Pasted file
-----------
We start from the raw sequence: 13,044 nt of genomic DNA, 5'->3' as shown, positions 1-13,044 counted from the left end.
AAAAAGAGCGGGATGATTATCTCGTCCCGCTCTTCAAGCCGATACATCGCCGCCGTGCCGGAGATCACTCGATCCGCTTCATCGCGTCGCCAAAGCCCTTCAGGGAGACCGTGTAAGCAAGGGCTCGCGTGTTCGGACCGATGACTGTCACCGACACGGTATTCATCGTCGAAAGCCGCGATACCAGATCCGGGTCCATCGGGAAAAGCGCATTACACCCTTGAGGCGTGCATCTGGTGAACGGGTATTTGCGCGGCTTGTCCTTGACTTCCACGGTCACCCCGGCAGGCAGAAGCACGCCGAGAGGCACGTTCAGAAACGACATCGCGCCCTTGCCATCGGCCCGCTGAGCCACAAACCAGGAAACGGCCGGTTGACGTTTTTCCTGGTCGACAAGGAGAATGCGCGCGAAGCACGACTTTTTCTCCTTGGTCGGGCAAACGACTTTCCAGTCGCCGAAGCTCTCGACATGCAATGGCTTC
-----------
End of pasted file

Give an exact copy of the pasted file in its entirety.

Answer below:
We start from the raw sequence: 13,044 nt of genomic DNA, 5'->3' as shown, positions 1-13,044 counted from the left end.
AAAAAGAGCGGGATGATTATCTCGTCCCGCTCTTCAAGCCGATACATCGCCGCCGTGCCGGAGATCACTCGATCCGCTTCATCGCGTCGCCAAAGCCCTTCAGGGAGACCGTGTAAGCAAGGGCTCGCGTGTTCGGACCGATGACTGTCACCGACACGGTATTCATCGTCGAAAGCCGCGATACCAGATCCGGGTCCATCGGGAAAAGCGCATTACACCCTTGAGGCGTGCATCTGGTGAACGGGTATTTGCGCGGCTTGTCCTTGACTTCCACGGTCACCCCGGCAGGCAGAAGCACGCCGAGAGGCACGTTCAGAAACGACATCGCGCCCTTGCCATCGGCCCGCTGAGCCACAAACCAGGAAACGGCCGGTTGACGTTTTTCCTGGTCGACAAGGAGAATGCGCGCGAAGCACGACTTTTTCTCCTTGGTCGGGCAAACGACTTTCCAGTCGCCGAAGCTCTCGACATGCAATGGCTTC